Sunday, October 30, 2011

Beverly Hills Presbyterian Church

I've been watching a lot of old westerns lately. To be frank, I watch a lot of old westerns as a matter of course. In many westerns, the men who are seeking something venture to the west. This realization inspired me to head a bit farther west, off the beaten trail, to Beverly. Hills, that is.

I don't spend a tremendous amount of time in Beverly Hills because -- by and large -- I've never felt welcome there. I don't come from money, and I haven't done as good a job of amassing a fortune as most of the folks of Beverly Hills. But there is something to be said about driving down Santa Monica Blvd. and seeing all of the different churches and temples that line the street. Amidst the ritzy shops and expensive eateries, there is a segment of the city's populace who remember the sabbath and keep it holy.

If a church hosts two worship services, it is almost a given that the early morning service will be traditional and the later service will be contemporary. The Beverly Hills Presbyterian Church won my heart by making the traditional service later in the day. The church is beautiful and ornate. The pews are, if not original to the church (which is celebrating its 90th year), old. The pews are in need of being replaced.

For a while there, PBS was running a unique series of reality TV wherein they'd select people and make them live the lives of their ancestors. Frontier House was my favorite among them, but a close second was Colonial House. In Colonial House, a group of people were made to live the lives of workers in a 17th century colony. When one of the colonists, a religious woman named Bethany, learned of the tragic death of her fiancee back in the real world, many of us felt the pain of her entire family; a few of us then thought, "So... Bethany is single" but that's another story for another day. The reason I'm bringing up the show was because the colonists had to attend Sunday worship and spend several hours on hard-wood benches... basically logs split in half. The pews at the church I attended today were not that bad, but they weren't much better.

Something that occurs with some frequency is that the churches I visit tend to have guest speakers, interim pastors, etc. It isn't fair for me to offer a full review under these circumstances, but I always try to make a few remarks about what took place. Such was the case this morning, when the head pastor found himself stranded on the East Coast due to a blizzard. They'd already planned to have some missionaries speak at the service, so at the last minute one of them agreed to deliver a sermon.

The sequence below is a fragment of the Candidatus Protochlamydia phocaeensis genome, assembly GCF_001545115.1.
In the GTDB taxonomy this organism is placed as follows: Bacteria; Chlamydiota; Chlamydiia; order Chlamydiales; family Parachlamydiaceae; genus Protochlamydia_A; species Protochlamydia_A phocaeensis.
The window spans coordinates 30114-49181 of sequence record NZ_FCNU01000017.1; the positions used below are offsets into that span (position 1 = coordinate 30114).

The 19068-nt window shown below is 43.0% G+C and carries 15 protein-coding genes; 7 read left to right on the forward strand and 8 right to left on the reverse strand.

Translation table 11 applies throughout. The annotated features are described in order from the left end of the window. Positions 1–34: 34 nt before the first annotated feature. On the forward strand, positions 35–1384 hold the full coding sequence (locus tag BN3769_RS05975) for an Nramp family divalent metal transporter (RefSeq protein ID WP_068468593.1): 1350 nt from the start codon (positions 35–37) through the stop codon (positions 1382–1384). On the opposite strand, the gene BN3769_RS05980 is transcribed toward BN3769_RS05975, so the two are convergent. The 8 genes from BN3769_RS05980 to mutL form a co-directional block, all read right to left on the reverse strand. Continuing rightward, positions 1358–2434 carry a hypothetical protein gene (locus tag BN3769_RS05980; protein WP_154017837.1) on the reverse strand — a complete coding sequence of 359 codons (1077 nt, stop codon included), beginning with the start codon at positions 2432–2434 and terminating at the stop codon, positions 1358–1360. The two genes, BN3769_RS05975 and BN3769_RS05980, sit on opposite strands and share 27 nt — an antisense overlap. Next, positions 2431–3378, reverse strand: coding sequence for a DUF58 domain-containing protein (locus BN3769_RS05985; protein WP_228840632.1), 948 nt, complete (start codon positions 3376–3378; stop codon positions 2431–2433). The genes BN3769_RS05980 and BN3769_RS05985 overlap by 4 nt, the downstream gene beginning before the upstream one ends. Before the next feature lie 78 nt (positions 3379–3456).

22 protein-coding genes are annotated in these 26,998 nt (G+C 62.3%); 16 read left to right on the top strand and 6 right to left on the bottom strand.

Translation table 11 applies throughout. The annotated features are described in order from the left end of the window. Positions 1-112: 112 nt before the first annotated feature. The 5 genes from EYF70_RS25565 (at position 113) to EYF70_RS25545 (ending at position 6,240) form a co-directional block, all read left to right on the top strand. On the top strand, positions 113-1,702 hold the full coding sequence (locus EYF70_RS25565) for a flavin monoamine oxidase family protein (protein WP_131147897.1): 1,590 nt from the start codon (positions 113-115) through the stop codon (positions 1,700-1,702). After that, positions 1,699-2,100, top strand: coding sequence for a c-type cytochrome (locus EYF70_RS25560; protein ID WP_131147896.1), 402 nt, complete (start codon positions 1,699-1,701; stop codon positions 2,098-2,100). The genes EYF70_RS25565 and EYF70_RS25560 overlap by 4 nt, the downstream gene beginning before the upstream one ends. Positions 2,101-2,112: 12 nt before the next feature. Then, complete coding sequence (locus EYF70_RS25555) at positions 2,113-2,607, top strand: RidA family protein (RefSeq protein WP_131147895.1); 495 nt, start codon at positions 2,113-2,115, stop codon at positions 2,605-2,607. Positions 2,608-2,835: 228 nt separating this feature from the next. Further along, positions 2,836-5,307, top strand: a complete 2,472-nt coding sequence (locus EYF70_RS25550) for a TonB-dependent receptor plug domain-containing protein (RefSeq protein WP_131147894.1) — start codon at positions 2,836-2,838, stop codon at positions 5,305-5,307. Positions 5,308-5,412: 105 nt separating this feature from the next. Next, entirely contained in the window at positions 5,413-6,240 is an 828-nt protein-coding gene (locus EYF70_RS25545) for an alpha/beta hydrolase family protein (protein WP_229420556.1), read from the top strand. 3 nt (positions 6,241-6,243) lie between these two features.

There is a soft spot in my heart for those who would travel to far off places to do missionary work. My godparents and their family served in Liberia for years. Part of the personal sacrifice they made inspired me to join the Peace Corps years later. One Christmas they sent me a gift: a nativity scene hand carved out of wood by some of the locals. Just as so many Italian artists before them, the locals took literally the part in the Bible which said they were made in God's image. In other words, all the featured players in my African nativity scene appear African, including the Baby Jesus. It is one of my favorite holiday decorations and I greatly enjoyed displaying it when I taught at various Christian schools... various conservative Christian schools.

These missionaries had been working in Africa as well, so I looked forward to the sermon... until the props were introduced... and until the teenagers were led from their Sunday school classes back into the church. This sermon was catered to the young and grossly oversimplified, leaving little for those who crave a more intellectual message. "Be on God's team" was the lesson -- really didn't need the pottery wheel to drive that point home.

Otherwise, the worship service was a good one. It began with the church choir singing a call to worship. When the voices began emanating from the rear of the church, I assumed they were performing in the balcony. However, as I turned to look, I could see they had gathered at the entrance to the church; they were literally calling those outside to worship. Afterwards, there was a processional which I like.

Those in the congregation were not very vocal when it came time to sing, but the choir itself had a really good sound. While the hymn "A Mighty Fortress is Our God" has never been a favorite of mine, the choir managed to pull it off. Better still, this morning I was introduced to a song I hadn't heard before entitled, "Springs In The Desert" by Arthur Jennings. Based on Isaiah 35, the song's tones were somber and reverent and they spoke to me. So even though the sermon was nothing to write home about, I did get to hear a song I hadn't heard before and consider a verse of Isaiah that I hadn't really considered before.



Sunday Scorecard

This will be a regular part of my weekly reviews, a series of short-answer questions about the day's experience.

What is the contact info for the church?

Beverly Hills Presbyterian Church
500 N. Rodeo Dr.
Beverly Hills, CA 90210

What was the denomination?


What Bible verses were referenced?

The pastor was supposed to focus on the Book of John but the guest speaker sort of off-the-cuff quoted a few verses in Romans.

What are the demographics of the congregation?

Actually a good mix, and they have a special Iranian/Farsi service late in the day that sounded unique.

Was the atmosphere formal or casual?

Formal in structure and tone. Associate pastor and choir in vestments.

What was the music like?

Organ and choir which had a good sound -- the congregation, not so much

How was the use of PowerPoint?

No PowerPoint

Being Hollywood, were there celebrities in the congregation?

Yes, one very well-known and a few semi-well-known

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